Tuesday, May 23, 2017

This is part 3 of the tutorial on how to create TMS XData and TMS Sparkle servers on Linux. On Part 2, we have installed PAServer and launched our first "Hello, World" console application on Linux.

Here is video for part 3: Create and deploy an Apache module to Linux.

We will use WebBroker to create an empty Apache module. But first we need to install Apache on Linux.

1. Install Apache on Linux

On Linux terminal, use the following command to install Apache:

sudo apt-get install apache2

This should be enough to get Apache up and running. You can open your browser on Windows and just try to open the root page (let's consider our host name is "ubuntu" from now on):


And you should get a page from server telling you that Apache is running.

2. Create WebBroker Apache module in Delphi

Going back to Delphi, use menu option "File, New, Open...", then choose "Delphi Projects, WebBroker, Web Server Application".

Check "Linux" option, Next, and then select "Apache dynamic link module". When choosing the module name, type "xdata_module". Of course you can use any name you want, but we will use this name for further configuration in this tutorial. Finish the wizard and you will have the module created.

3. Build and deploy Apache module to Linux

Now build your Apache module (make sure to first select Linux64 platform in Project Manager, otherwise you would be building the module for Win32), and then click "Project, Deploy" menu option to deploy it to Linux. If you still have your PAServer running on Linux, it should send the module file to Linux.

The deployed file location should be something like this:


I might be slightly different in your Linux computer, because you might have used a different user name for Linux user, and a different user name/profile in your Windows machine (the "User-Ubuntu" part). You can simply use WinSCP from Windows to browse your Linux files and discover where is the .so file deployed by PAServer. You should find it by navigating from the PAServer folder created in your home directory.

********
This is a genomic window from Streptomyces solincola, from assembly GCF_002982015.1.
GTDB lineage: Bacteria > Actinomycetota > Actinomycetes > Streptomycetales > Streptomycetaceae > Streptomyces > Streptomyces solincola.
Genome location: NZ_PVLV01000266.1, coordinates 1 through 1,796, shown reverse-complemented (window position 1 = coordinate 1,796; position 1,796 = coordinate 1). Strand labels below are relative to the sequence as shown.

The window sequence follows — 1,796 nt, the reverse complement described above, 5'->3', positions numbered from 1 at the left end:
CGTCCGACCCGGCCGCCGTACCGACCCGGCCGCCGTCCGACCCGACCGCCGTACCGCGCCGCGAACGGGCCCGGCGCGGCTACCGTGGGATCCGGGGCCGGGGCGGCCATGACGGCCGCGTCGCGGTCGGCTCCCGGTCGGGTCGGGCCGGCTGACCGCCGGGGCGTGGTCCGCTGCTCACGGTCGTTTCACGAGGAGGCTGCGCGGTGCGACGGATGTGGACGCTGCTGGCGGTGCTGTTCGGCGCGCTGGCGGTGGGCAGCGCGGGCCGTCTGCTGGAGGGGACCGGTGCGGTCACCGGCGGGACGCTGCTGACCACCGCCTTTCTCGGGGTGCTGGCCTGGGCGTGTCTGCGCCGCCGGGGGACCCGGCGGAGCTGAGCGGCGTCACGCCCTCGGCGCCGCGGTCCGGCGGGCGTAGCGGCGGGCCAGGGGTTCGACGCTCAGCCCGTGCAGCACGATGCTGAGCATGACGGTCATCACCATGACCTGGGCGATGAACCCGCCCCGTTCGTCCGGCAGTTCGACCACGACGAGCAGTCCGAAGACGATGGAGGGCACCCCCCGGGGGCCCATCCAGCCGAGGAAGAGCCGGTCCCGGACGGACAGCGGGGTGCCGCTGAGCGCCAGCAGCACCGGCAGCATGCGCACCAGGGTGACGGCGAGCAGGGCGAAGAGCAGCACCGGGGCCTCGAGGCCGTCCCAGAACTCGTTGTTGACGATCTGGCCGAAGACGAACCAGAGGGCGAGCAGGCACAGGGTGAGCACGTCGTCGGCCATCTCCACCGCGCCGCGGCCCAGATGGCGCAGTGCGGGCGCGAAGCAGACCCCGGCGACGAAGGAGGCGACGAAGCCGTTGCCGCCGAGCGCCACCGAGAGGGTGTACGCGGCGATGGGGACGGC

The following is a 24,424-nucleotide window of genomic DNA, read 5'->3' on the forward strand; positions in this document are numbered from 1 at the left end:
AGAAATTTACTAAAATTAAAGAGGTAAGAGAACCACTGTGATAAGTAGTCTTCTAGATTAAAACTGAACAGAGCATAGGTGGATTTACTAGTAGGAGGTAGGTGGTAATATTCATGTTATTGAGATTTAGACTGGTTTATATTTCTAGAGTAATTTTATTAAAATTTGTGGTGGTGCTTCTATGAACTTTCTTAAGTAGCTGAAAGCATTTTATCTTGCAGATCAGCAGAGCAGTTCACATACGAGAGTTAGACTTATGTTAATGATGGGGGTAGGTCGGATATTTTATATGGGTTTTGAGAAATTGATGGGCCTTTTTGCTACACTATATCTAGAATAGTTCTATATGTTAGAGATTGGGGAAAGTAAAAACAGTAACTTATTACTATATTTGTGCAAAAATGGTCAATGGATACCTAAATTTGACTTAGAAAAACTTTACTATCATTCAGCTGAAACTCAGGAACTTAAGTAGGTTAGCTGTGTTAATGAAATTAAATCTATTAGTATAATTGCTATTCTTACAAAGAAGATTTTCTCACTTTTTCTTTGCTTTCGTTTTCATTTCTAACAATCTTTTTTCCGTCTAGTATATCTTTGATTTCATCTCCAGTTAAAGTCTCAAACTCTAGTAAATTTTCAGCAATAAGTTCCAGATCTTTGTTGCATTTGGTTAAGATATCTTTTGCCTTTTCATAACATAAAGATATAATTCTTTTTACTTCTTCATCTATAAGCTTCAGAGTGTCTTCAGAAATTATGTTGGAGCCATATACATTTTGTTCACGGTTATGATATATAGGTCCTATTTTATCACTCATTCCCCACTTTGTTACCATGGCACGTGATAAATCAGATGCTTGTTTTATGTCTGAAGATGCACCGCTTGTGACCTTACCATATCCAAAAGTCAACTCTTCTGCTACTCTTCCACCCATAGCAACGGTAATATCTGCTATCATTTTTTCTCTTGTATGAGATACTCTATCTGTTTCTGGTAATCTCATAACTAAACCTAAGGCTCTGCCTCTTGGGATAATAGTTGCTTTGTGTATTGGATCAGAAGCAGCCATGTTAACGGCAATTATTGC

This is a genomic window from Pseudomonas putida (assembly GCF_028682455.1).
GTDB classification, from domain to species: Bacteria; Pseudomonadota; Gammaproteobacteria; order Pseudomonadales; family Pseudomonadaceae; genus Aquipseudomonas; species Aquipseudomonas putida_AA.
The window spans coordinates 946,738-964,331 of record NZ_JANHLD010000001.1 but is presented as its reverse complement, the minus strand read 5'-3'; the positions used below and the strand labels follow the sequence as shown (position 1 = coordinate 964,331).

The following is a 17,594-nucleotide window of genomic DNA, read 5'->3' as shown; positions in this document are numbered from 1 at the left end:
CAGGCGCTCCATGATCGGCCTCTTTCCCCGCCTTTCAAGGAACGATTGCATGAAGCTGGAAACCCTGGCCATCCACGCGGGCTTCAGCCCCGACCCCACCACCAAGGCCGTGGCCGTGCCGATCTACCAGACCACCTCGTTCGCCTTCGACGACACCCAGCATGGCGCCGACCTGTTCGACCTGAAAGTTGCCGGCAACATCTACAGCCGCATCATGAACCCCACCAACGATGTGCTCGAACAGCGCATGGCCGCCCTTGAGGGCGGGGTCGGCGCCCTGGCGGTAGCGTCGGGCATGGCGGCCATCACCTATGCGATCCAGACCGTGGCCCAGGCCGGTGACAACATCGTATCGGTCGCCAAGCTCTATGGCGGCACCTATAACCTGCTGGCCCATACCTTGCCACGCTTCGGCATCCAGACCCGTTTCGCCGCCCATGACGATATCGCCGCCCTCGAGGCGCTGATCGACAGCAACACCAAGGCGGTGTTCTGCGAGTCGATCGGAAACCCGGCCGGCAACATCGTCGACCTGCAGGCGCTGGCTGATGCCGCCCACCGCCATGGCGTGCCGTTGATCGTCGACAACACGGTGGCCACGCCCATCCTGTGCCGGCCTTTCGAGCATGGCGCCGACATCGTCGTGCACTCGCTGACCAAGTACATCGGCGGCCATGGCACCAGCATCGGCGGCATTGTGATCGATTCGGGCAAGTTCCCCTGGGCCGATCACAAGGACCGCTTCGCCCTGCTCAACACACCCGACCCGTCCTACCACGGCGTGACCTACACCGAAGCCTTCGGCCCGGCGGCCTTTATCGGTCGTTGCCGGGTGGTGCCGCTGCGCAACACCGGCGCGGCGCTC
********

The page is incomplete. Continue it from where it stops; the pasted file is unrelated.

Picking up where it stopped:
4. Create Apache configuration files

We must now configure Apache to use our new module. On Linux terminal, go to Apache module configuration folder:

cd /etc/apache2/mods-available

Create two new configuration files:

sudo touch xdata.conf
sudo touch xdata.load

Edit the first file to load module (we will use Nano editor here, if you don't have it installed in your Linux, you can use command "sudo apt-get install nano"):

sudo nano xdata.load

Use the following content for xdata.load file. Here we must use the location where our .so module file was deployed, as we saw in step 3.

LoadModule xdata_module /home/user/PAServer/scratch-dir/User-Ubuntu/mod_xdata/

Press Ctrl+X to save and exit from nano editor, and then let's edit xdata.conf file:

sudo nano xdata.conf

This should be the content of this file:

<Location /tms>
    SetHandler libmod_xdata-handler

Save that file as well, and Apache configuration is finished.

5. Enable Apache module

The configuration files we created are just a module that is "available". We should now enable the module using the following command:

sudo a2enmod xdata

6. Restart Apache

Now we should stop and restart Apache service. Use the following commands for that (we will use such commands very often further in next parts of this tutorial):

sudo apache2ctl stop
sudo apache2ctl start

7. Test Apache module

Now we can go back to Windows, use our browser and go to the following url (remember to change "ubuntu" to the hostname or IP address of your Linux machine, if it's different):


And the browser should display "Web Server Application" as result.

In the next part we will learn how to add TMS Sparkle to the Apache module.

Wagner R. Landgraf